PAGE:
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Have you ever had a job where you just felt like you didn’t belong? Have you ever had a team member that clearly was not a fit for the team? Have you ever hired someone and quickly learned that they were not a fit for the organization? I know I have experienced more than one of these situations and it’s likely that the majority of you have experienced one of these situations too. By understanding the 4 P’s of cultural fit, you can ask the right questions to ensure this doesn’t happen to you or your team again.
The 4 P’s of Cultural Fit include: Pace, Process, Philosophy and Play.
- Pace is the speed at which a group or team operates. For example, agencies are stereotyped as “fast paced” and larger companies are “slow paced”. Of course, this isn’t always the case but you want to ask the right questions to determine what that pace is. You want todetermine how many projects at a time can one person handle given the timelines associated with those projects. As the hiring manager, you need to be honest with what that looks like for your company.
- Process is how a group makes decisions in the course of doing work. Typically, entry-level team members are told what to do and they operate based on what a manager as asked them to do. As someone gains more experience, they usually have the opportunity to make bigger decisions and set the course for their own projects. Understanding where someone fits in this spectrum and how a manager typically manages their team is very important for the process piece of cultural fit.
- Philosophy is how one approaches opportunities and challenges in the course of doing business. This is where you need to be honest about yourself and the team for which you are or will be working. Are you and/or they pragmatic or idealistic? I know I am more of a pragmatist and that would drive people who are idealistic crazy and vice versa. I also tend to work for organizations that are more pragmatic.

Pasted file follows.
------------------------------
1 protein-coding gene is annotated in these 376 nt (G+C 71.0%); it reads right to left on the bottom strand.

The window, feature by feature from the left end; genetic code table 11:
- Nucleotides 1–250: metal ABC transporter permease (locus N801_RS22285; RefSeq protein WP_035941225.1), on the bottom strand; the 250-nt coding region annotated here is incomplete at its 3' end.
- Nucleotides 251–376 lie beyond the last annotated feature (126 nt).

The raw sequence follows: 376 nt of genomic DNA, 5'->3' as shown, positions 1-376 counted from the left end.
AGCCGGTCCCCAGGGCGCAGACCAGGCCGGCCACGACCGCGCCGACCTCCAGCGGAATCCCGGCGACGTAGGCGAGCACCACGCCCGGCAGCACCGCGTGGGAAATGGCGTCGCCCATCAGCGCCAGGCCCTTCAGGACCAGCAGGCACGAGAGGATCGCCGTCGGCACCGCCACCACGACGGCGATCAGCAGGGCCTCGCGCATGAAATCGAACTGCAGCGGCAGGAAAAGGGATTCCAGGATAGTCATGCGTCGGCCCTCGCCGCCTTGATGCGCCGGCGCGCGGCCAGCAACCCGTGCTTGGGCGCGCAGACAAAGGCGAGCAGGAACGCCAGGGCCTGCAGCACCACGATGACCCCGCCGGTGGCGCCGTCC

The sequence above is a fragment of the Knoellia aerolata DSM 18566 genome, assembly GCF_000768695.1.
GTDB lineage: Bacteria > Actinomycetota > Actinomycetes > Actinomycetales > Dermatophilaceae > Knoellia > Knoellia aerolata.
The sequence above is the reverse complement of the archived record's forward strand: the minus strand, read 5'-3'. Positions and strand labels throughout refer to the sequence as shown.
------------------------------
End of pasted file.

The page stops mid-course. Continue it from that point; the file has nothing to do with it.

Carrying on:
- Play is about teambuilding and bonding and the work that gets done outside of the business day. Some teams work later hours, some are friends and go out after work, while others go home as soon as the workday is over and they don’t see each other until the next workday. This is a very important piece of culture because people often feel left out andbehind on projects when they don’t participate in the after work company sponsored or non sponsored events. This can also be a little bit trickier to determine as a hiring manager since these are not work related questions. Paying close attention to activities, volunteering, etc. included on a resume can lend some insight to someone’s play.
When companies get clear on their culture and hire according to their culture, companies will grow stronger. When people know the right questions to ask a company to determine their cultural fit, they are setting themselves up for future success in their careers. When companies and potential employees understand culture, it’s a win-win for everyone involved.
For more information on the 4 P’s of Cultural Fit, please contact us.
Hi, I am Mark. This is my bio. If you haven’t figured it out yet, I am using the first person for this bio. First person is hard because you have to illuminate your success without bragging. However, I am giving it a try. Forgive me if I brag too much or too little.
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